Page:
5G is going to be the unicorn-pooping high-speed internet future that we all need, but it’s also years away from being real. The technical standards still aren’t finished, and there’s plenty of trials and hardware tests that need to happen before wireless carriers can embark on a nationwide construction process.

So for the time being, we’re stuck with good ‘ole 4G. But that might not be such a bad thing, as a Sprint test of new LTE technology has yielded some crazy-fast download speeds.

In a test conducted in South Korea in partnership with Samsung, Sprint achieved download speeds of 6Gbps over a 4G network. The test used “massive” multiple-input multiple-output radios with 128 antennas, 64 for transmission and 64 for receiving. During field testing outside of a lab, researchers were able to hit speeds of 330Mbps per channel. When aggregated across a number of channels, that could theoretically mean speeds of 6Gbps between the antenna and client devices.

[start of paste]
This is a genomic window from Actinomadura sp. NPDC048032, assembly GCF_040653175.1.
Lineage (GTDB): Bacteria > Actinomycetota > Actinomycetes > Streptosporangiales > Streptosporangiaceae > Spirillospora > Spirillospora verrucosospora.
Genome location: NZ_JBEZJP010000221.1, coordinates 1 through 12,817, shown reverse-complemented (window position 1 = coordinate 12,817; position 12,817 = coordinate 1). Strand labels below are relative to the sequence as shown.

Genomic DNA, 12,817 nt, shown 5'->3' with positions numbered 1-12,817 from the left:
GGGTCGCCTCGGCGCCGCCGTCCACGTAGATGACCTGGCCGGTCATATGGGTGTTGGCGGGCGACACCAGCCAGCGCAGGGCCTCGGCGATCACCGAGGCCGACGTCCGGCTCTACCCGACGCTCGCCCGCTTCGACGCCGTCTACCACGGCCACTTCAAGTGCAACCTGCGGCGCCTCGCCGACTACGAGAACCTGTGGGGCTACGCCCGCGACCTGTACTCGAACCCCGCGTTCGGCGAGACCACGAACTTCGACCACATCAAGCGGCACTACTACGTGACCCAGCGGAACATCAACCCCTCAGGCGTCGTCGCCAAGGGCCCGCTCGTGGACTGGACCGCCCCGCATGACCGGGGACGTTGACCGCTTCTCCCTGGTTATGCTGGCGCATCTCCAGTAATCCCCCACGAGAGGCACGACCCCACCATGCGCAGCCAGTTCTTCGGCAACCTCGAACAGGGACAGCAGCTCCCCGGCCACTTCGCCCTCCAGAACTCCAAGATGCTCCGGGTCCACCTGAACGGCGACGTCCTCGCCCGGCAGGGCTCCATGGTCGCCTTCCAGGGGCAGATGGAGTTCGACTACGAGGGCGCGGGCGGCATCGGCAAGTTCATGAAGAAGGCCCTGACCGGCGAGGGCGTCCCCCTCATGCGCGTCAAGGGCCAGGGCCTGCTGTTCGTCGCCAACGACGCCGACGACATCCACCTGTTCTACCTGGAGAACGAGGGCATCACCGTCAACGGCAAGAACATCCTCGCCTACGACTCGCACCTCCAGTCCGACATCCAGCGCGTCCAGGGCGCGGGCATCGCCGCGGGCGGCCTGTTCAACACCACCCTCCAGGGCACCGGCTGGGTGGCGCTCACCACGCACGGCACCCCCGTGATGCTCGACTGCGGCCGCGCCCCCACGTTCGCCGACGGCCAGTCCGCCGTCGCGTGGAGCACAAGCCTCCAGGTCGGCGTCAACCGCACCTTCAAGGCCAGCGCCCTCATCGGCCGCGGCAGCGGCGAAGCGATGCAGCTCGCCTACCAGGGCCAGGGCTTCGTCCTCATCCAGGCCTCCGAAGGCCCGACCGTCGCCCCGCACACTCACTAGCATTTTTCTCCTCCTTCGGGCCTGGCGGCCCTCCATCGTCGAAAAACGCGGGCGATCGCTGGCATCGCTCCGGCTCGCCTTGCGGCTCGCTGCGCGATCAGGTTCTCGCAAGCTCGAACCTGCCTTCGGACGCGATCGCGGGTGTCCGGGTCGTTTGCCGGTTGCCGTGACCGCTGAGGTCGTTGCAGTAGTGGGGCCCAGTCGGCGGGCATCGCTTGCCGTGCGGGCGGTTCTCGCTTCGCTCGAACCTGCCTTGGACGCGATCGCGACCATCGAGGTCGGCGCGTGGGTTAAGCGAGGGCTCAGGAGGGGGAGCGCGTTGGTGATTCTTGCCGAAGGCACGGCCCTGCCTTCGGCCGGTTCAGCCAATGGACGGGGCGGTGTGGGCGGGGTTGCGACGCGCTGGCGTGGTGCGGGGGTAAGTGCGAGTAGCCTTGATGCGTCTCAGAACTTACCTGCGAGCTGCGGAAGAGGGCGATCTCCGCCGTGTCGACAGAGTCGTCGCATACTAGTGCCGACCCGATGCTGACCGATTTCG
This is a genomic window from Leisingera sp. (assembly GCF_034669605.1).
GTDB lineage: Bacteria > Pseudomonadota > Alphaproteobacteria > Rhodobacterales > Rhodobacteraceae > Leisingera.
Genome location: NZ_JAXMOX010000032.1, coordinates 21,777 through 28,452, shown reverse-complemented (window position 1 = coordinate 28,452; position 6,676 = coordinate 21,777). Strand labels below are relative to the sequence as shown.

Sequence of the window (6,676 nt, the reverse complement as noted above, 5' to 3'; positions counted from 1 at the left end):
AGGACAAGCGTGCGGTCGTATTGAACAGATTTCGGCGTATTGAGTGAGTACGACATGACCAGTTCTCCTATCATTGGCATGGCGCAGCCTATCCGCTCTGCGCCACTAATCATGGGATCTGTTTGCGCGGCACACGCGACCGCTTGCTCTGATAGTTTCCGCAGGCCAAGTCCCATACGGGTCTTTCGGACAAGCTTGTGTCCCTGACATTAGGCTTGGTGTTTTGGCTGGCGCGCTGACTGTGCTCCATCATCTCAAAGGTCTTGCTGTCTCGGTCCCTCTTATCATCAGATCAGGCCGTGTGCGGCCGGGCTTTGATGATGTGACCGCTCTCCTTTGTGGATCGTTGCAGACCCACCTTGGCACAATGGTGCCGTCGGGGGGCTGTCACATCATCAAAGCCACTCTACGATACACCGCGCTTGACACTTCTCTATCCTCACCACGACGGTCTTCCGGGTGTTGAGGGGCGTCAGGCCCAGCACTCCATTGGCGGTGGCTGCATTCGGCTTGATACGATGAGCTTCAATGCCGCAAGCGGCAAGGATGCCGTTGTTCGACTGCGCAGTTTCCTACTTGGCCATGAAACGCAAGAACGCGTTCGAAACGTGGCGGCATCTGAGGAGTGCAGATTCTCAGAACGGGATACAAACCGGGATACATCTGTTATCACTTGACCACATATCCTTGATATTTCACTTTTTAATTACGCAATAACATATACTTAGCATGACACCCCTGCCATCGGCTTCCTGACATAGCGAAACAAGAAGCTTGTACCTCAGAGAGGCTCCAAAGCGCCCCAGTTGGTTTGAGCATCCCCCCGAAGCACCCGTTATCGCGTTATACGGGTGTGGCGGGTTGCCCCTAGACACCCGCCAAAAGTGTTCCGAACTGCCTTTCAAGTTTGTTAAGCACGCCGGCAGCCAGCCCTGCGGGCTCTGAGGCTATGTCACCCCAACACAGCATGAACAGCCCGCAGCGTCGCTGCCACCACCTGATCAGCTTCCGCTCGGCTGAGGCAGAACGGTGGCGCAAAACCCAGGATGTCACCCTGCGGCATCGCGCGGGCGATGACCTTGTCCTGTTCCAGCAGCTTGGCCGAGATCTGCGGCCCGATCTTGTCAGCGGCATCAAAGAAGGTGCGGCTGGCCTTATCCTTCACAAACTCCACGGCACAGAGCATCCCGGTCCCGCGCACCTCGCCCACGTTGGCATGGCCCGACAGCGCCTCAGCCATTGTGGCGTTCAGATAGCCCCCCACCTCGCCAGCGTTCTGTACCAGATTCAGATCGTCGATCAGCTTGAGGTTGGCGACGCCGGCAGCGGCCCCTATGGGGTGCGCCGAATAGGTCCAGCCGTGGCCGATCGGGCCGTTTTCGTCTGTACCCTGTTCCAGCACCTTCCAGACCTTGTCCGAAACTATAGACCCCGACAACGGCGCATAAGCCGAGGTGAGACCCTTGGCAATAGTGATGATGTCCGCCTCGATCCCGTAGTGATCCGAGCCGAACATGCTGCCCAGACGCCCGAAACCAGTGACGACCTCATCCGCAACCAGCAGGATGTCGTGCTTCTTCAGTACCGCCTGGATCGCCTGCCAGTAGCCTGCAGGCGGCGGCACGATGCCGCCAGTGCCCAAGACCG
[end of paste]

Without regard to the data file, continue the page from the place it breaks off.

Due to all sorts of limitations, you’re not going to see those speeds on one individual device. But the testing is actually about capacity, rather than speed. A problem in urban areas is the network getting saturated by too many devices wanting to talk to the cell tower at once. That’s a problem that 5G proposes to solve using a variety of spectrum at the same time, relying on high-frequency spectrum in cities to achieve high speeds and low latency.

But Sprint’s MIMO testing could be great news for the nearer term. Congestion isn’t a hypotehtical — it’s a real problem networks are already running up against. Third-party data suggests that after Verizon activated Unlimited data plans this spring, its network slowed down overall, presumably due to congestion.

The MIMO antennas that Samsung was testing here could provide a solution in the near term for that problem. All that means for you is consistent high speeds all the time, even if you’re stuck in a crowded train station at rushhour.

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